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Use-Case diagram


Use-case diagrams describe what a system does from the standpoint of an external observer. The emphasis is on what a system does (for the user) rather than how. Use-cases help us focus on what is really important from the user's perspective and are therefore the primary diagram type for capturing top-level behavior requirements.

For every use-case there will be one or more scenarios where a scenario is an example of what happens when someone or something interacts with the system. Primary scenarios of a use-case describe a sequence of actions where everything goes according to plan. Secondary scenarios of a use-case deal with exceptional circumstances where things do NOT go according to plan. You can think of a scenario as an instance of a use-case in the same way that an object is an instance of a class.

The first step towards creating a use-case model is to select a use-case (i.e. something of value to the actor) and then write a short story describing a possible scenario. For example, here is a scenario associated with the use-case "Make Appointment" in the context of a medical clinic.

A patient calls the clinic to make an appointment for a yearly checkup. The receptionist finds the nearest empty time slot in the appointment book and schedules the appointment for that time slot.

An actor is who or what acts on the system to initiate the sequence of events involved in a scenario. Actors are simply roles that people or objects play. The actor in the use-case story above is a person in the role of a Patient. The connection between actor and use-case is a communication association.

Use case

Actors are illustrated as stick figures. Use-cases are ovals. Communications are lines that link actors to use-cases.

Hence, a use-case diagram is a collection of actors, use-cases, and associations. "Make Appointment" is part of a diagram with four actors and four use-cases. Notice that a single use-case can have multiple actors.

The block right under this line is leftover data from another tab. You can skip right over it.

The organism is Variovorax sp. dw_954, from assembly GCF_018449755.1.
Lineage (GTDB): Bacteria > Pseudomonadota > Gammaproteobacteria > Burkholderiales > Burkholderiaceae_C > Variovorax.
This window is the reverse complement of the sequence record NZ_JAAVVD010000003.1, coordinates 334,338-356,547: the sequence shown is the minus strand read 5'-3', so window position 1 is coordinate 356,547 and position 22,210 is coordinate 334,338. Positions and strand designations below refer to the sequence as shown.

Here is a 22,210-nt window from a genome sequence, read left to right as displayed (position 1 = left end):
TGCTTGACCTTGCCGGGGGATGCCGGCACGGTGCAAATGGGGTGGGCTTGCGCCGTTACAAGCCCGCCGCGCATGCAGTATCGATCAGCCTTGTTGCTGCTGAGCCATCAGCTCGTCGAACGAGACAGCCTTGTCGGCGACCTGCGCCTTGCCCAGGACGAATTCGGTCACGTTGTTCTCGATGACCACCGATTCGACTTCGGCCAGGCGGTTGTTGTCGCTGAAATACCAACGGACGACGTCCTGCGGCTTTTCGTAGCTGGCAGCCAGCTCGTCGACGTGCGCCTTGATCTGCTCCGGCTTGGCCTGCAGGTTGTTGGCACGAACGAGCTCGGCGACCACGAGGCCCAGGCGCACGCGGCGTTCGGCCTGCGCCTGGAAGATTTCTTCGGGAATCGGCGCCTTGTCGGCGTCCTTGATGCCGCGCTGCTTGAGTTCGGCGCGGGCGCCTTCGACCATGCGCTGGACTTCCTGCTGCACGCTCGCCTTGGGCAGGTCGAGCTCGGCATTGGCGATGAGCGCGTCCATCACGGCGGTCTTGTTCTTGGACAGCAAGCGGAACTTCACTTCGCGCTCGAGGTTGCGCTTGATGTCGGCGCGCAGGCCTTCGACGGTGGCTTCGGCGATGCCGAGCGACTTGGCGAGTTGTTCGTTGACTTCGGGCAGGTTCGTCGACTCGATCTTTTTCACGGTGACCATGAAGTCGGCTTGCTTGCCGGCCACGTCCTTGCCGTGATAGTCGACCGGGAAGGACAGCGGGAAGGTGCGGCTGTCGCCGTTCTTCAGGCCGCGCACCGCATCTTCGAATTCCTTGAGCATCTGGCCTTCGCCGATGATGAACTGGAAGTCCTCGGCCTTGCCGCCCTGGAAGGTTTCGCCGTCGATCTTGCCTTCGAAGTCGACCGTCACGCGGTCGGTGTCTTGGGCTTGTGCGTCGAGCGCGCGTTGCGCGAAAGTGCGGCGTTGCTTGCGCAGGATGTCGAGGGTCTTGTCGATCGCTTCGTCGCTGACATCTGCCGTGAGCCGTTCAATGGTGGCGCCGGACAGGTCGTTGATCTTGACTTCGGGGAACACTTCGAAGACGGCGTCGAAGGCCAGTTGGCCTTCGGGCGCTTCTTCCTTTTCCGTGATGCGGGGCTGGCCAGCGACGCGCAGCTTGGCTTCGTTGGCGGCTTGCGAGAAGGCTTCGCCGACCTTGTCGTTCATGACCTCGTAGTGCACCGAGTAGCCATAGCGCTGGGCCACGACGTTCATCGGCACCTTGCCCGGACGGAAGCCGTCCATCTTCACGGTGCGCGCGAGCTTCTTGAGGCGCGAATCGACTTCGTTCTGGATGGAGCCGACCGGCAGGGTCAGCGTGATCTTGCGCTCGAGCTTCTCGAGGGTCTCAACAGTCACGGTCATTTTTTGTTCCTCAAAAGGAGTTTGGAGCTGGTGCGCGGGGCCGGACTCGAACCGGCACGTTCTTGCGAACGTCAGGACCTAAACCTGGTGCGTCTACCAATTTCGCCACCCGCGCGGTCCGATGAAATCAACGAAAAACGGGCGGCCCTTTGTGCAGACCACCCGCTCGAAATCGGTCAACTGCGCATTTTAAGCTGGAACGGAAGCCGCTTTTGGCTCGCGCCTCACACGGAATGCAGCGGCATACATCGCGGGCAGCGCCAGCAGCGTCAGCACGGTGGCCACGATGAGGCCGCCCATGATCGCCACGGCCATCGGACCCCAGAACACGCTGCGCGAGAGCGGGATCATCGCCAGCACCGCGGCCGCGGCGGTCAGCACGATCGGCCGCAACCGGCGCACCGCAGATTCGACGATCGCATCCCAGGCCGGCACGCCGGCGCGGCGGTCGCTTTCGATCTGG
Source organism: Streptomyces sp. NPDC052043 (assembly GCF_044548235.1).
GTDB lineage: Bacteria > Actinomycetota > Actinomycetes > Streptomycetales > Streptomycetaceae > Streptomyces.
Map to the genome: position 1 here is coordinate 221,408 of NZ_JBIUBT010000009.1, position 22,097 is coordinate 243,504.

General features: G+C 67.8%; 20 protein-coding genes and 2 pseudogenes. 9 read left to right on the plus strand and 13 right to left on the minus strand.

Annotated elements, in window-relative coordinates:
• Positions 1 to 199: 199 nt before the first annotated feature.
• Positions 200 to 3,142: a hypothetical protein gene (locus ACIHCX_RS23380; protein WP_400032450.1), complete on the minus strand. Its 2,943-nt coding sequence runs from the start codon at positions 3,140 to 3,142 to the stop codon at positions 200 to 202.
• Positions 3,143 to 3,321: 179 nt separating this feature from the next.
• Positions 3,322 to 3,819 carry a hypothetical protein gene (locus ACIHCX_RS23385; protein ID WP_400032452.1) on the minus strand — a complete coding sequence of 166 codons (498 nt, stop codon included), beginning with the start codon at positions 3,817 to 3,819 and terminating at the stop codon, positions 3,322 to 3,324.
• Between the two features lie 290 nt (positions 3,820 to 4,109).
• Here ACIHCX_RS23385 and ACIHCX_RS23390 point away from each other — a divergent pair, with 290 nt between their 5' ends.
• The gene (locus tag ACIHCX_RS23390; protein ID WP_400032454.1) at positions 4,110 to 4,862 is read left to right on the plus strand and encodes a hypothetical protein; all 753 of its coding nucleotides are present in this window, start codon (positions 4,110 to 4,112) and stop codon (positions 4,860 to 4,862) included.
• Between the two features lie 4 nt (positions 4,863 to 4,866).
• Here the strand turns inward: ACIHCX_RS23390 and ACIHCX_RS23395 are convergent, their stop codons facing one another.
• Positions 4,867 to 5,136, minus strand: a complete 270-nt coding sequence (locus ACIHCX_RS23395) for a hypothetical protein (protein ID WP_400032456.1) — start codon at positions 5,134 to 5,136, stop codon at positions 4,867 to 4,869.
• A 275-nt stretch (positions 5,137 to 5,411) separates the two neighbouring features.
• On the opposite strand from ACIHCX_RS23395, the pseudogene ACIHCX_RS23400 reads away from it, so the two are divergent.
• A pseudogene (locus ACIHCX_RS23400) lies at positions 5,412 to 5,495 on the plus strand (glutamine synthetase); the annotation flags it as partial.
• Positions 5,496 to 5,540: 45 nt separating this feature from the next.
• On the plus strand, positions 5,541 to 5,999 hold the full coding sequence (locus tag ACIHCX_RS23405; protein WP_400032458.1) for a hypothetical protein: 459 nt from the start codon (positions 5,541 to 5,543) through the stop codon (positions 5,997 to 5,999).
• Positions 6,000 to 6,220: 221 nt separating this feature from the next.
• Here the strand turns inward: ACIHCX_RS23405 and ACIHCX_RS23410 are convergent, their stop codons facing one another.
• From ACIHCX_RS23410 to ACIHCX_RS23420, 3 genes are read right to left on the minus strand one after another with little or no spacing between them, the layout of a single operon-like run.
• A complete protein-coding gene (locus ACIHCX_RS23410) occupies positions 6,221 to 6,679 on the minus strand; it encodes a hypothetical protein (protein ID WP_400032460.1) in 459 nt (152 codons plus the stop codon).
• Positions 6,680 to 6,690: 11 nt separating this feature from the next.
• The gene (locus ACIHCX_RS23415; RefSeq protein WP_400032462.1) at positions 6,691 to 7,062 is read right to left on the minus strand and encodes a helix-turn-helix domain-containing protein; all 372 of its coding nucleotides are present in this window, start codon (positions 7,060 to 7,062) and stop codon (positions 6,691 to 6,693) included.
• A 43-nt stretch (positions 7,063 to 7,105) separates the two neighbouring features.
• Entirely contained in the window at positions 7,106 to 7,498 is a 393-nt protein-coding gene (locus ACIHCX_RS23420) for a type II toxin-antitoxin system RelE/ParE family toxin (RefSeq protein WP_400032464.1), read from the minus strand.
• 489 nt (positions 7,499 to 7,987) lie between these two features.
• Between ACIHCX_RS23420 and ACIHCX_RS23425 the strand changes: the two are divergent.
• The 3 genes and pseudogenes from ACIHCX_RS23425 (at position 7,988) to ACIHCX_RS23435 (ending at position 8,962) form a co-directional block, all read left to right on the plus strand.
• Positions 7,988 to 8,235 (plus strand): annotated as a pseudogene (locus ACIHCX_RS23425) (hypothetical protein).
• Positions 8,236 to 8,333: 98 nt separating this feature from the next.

Use case diagram

Use-case diagrams are helpful in three areas.

A use-case diagram can be expanded with additional features to display more information as shown below.

Use case diagram

A system boundary rectangle separates the clinic system from the external actors.

A use-case generalization shows that one use-case is simply a special kind of another. Pay Bill is a parent use-case and Bill Insurance is the child. A child can be substituted for its parent whenever necessary. Generalization appears as a line with a triangular arrow head toward the parent use-case.

Include relationships factor out functionality whose result is needed, but which can be included from an include case in order to keep the focus on the core purpose of the base case. Functionality factored out of a use-case can often be reused by other use-cases. Both "Make Appointment" and "Request Medication" include "Check Patient Record" as a subtask. In the diagram, include notation is a dotted line beginning at base use-case ending with an arrows pointing to the include use-case. The dotted line is labeled <<include>>.

An extend relationship shows a use-case extending the capabilities of the base use-case. It factors out nice to have, but not necessarily essential behavior in the base use-case. It specifies that the functionality of one use-case can be inserted into the functionality of another use-case as an option. The extend notation is a dotted line, labeled <<extend>> with an arrow toward the base case. The direction of the arrow indicates that the base use-case is not responsible for the behavior in the extended use-case. The extension point, which determines when the extended case is appropriate, is written inside the base case and represents a kind of switch that determines when the extended case is enabled or disabled. The extension point could be the Boolean expression in a switch statement such as

Switch (Treatment) {
        case ADDITIONAL: deferBilling(); break;
        case COMPLETED: processBill();
}


Self test

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